Debera, the point of most confections is that besides being art they are also food. So durability and longevity are not major requirements. I prefer my confections to not contain a lot of preservatives, even though I am certain that the preservatives I have eaten are preserving me.
Besides all of that, would you really want a desert that was "durable?" I would never choose a pie with a durable crust, I think that most would agree with that.
Cabe , That is my point when the object can get melt and eaten up by ants whats the use of using sugar in 3D Printing . 3D printing should either be done with material other than sugar or some sort of chemical or any preservative should be included to protect it from getting damaged .
Haha, Cabe--"cake art." Well, as evidenced by your story, it is certainly an art form. (Well, I suppose people who make beautiful cakes always thought this--and seeing the cake made for my friend's recent birthday, I must agree.) You're right, 3D printing would be a good way to preserve or at least replicate the "cake art" over and over again.
I watched a few cake making artists build beautiful dessert sculptures that eventually were eaten. I imagine that the printer could be used to print an artist's creation over and over, after the first one. I think that would be a good way to preserve the art. Here I am... talking about preserving cake art... I take art too seriously.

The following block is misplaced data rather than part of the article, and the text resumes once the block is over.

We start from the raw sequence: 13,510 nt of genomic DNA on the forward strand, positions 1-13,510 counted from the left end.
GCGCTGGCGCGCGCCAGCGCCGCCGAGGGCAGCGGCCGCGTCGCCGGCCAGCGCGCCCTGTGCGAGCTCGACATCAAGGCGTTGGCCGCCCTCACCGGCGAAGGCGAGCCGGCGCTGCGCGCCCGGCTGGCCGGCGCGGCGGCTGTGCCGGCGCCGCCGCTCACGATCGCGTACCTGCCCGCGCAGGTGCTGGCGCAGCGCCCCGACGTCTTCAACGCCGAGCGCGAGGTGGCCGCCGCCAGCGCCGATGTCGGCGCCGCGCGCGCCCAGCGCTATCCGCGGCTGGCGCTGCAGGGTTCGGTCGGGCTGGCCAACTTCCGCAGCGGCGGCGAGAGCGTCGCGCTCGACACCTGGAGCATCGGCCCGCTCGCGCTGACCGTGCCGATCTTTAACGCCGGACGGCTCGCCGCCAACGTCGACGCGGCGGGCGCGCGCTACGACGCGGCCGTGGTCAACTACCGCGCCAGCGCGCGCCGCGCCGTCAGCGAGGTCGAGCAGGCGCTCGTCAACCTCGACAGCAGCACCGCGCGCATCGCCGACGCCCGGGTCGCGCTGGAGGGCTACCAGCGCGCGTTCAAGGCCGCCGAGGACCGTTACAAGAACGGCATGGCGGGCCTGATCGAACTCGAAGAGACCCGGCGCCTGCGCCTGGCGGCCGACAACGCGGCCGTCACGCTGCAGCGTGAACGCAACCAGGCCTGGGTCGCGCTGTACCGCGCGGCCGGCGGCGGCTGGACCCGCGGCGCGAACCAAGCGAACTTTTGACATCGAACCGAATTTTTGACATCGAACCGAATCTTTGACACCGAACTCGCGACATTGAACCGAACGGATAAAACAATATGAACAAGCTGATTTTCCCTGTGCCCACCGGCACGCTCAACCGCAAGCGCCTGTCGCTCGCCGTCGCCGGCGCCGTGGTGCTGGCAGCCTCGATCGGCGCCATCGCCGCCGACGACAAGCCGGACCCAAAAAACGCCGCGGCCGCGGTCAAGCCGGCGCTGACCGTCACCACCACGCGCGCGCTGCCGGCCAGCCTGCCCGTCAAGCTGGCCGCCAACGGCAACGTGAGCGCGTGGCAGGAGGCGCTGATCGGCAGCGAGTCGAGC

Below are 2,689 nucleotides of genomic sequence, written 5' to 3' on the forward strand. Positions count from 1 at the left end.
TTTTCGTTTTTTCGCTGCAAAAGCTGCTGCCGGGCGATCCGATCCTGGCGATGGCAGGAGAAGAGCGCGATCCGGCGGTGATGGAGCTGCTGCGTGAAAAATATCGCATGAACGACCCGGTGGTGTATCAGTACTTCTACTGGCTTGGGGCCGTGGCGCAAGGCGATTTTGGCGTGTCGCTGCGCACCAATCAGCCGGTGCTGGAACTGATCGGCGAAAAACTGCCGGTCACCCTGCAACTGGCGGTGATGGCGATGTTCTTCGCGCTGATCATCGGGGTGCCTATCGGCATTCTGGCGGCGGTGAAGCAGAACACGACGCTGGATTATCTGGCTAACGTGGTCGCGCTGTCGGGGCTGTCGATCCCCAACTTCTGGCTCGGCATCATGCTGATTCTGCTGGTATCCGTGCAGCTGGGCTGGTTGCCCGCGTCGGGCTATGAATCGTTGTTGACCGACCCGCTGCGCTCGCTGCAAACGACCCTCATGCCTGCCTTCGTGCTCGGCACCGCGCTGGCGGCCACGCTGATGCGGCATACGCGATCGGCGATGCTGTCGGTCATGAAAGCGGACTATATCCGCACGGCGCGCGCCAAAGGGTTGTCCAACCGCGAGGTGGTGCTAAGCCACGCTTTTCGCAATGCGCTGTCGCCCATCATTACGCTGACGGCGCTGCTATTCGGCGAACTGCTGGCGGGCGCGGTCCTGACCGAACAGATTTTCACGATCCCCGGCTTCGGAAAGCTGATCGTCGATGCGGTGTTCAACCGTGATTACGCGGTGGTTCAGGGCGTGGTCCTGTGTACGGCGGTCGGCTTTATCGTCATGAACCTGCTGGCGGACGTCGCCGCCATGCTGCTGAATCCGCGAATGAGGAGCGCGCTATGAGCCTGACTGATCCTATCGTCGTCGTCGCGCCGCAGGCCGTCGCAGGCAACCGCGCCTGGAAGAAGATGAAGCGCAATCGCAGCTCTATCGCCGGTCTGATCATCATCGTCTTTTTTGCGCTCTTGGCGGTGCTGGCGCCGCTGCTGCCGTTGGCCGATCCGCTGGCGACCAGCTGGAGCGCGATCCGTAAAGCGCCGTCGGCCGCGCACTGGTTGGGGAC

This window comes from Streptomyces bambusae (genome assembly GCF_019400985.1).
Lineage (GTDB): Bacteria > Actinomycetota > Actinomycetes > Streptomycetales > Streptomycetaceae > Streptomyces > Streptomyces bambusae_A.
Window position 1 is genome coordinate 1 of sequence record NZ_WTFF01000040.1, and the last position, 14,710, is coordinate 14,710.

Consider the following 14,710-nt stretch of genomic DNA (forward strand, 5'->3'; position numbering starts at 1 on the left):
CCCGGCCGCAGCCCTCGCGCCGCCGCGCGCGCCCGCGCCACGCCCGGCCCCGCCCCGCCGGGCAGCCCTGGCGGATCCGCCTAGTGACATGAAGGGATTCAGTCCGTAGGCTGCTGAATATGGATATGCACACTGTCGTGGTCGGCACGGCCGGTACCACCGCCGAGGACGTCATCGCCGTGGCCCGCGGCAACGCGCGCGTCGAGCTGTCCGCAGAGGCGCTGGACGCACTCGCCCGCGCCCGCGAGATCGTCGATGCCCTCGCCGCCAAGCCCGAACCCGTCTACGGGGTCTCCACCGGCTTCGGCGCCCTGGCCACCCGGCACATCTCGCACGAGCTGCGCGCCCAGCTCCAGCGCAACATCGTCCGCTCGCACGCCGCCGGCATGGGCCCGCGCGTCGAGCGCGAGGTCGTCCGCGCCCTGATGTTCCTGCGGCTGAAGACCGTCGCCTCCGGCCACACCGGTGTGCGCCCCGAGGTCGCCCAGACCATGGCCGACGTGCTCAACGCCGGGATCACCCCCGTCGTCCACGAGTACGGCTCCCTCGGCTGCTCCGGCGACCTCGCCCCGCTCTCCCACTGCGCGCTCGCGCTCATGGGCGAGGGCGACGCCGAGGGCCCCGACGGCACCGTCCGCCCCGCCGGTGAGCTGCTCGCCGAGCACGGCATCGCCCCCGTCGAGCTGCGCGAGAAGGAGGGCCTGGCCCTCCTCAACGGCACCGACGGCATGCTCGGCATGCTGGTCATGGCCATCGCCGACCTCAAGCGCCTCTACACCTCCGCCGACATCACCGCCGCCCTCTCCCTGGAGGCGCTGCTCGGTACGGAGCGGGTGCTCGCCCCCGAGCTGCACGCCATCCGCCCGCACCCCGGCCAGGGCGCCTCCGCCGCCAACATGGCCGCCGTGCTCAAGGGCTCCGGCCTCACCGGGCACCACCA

Cabe, Thats really an interesting article and i am too much surprised and excited to hear that 3D printing can be done with sugar .This is indeed a very sweet concept .But is 3D printing with sugar safe ?what i beleive is that sugar melts at particular temperature doesnt that object also gets melted . Secondly do we have to protect the sugar 3D printed object with insects . Is this printing long lasting ?
For industrial control applications, or even a simple assembly line, that machine can go almost 24/7 without a break. But what happens when the task is a little more complex? That’s where the “smart” machine would come in. The smart machine is one that has some simple (or complex in some cases) processing capability to be able to adapt to changing conditions. Such machines are suited for a host of applications, including automotive, aerospace, defense, medical, computers and electronics, telecommunications, consumer goods, and so on. This discussion will examine what’s possible with smart machines, and what tradeoffs need to be made to implement such a solution.